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ECB and Bank of Canada Gamble on Rate Cuts

ECB and Bank of Canada Gamble on Rate Cuts

Jun 7, 2024

ECB and Bank of Canada Gamble on Rate Cuts

Central banks globally are known for their cautious approach towards monetary policy, with a primary mandate to maintain price stability. However, recent developments have seen the European Central Bank (ECB) and the Bank of Canada taking an unexpected move by cutting benchmark interest rates despite inflation not aligning with their targets.

ECB Interest Rate Cut

The ECB cut its benchmark interest rate for the first time even though consumer prices have not reached the desired target. The recent Eurostat data on hourly labor costs indicates a sharp increase in the first quarter of 2024, rising to 4.9% year-over-year, from 3.3% in the previous quarter. Similarly, wage growth accelerated to 5% from 3.1%. This surge contradicts the ECB’s previous focus on wage data as inflationary indicators.

ECB President Christine Lagarde acknowledged the revision of the consumer price outlook for the coming years, citing projections for headline inflation at 2.5% in 2024, significantly above the 2% target. The core inflation rate is also expected to exceed the target, averaging 2.8% in 2024. Despite these projections, the ECB opted for a rate cut, suggesting a sudden shift in policy priorities.

Bank of Canada’s Position

Similarly, the Bank of Canada reduced rates while consumer prices remained above their target. The bank’s decision appears to be driven by the same underlying concerns as the ECB, even though the economic situations in Canada and Europe differ.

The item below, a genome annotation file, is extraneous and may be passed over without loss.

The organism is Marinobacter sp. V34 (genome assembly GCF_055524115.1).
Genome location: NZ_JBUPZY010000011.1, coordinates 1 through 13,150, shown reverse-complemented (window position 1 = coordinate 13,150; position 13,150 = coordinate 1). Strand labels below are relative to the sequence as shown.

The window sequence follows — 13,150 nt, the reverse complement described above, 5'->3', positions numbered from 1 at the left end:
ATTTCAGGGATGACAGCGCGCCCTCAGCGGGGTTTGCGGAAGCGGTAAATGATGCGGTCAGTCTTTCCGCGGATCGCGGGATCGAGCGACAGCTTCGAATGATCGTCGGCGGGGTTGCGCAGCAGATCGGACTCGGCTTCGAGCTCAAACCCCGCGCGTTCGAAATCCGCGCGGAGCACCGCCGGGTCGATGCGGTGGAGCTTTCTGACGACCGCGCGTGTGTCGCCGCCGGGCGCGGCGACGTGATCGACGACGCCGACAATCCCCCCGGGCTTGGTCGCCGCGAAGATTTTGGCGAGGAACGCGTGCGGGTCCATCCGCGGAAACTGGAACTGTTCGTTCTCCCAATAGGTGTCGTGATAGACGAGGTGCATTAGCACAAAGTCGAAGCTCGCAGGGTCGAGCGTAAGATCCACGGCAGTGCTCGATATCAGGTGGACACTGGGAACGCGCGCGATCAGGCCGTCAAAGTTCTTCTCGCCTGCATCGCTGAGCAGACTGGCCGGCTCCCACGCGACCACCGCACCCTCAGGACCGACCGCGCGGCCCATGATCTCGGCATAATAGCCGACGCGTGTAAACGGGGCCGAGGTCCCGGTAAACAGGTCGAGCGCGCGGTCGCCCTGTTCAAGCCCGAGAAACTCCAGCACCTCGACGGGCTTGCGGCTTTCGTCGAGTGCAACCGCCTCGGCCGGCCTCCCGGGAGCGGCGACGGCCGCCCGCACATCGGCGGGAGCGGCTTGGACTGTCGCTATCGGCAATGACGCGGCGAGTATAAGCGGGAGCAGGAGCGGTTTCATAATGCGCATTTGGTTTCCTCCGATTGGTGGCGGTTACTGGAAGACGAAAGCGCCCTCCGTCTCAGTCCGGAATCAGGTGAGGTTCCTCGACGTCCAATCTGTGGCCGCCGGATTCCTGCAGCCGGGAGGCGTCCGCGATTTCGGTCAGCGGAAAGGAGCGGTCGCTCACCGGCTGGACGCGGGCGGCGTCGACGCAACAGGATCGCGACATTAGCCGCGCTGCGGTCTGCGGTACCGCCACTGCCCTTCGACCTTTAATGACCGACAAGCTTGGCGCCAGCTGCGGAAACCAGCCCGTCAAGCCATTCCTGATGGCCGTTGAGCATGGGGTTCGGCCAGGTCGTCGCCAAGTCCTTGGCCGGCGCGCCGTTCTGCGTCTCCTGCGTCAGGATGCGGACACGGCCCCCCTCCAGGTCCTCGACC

Understanding Central Banks’ Motivations

Central banks traditionally rely on models like the Phillips curve, which posits a relationship between unemployment rates and inflation, and the theory of expectations, suggesting that inflation expectations can fuel actual inflation. However, the recent pivot by central banks seems to indicate a de-emphasis on these models.

The ECB's justification for the rate cut hinges on the purported increased reliability of their projections, a claim that has not been substantiated with changes to their modeling approach. This raises questions about the real motivations behind the rate cut, especially when compared to the Federal Reserve’s stance, which has expressed uncertainty over similar inflation projections.

Economic Outlook and Rispects

The ECB may be increasingly worried about the economy’s trajectory. Despite a 0.3% growth in the first quarter of 2024, there is concern that this could be another false dawn, similar to the previous year's short-lived recovery. Retail sales in Europe have declined, and consumer spending remains suppressed due to ongoing high prices and recessionary pressures.

Another critical factor is bank lending, which has been contracting since late 2022 in Europe. Without an uptick in bank credit, economic recovery prospects dim, leading the ECB to consider rate cuts as a stimulus measure.

Global Implications

Central banks worldwide are under pressure to adjust rates in response to economic signals that suggest 2024 might not be as robust as anticipated. The ECB's decision could influence other central banks, including the Federal Reserve, to consider rate cuts to prevent further economic downturns.


The recent rate cuts by the ECB and the Bank of Canada, despite inflationary pressures, reflect a shift in central banking policy priorities from inflation control to economic stimulus. These decisions, driven by concerns over economic stagnation and declining consumer confidence, may lead to a wider trend of rate cuts globally as central banks attempt to preempt further economic slowdowns.


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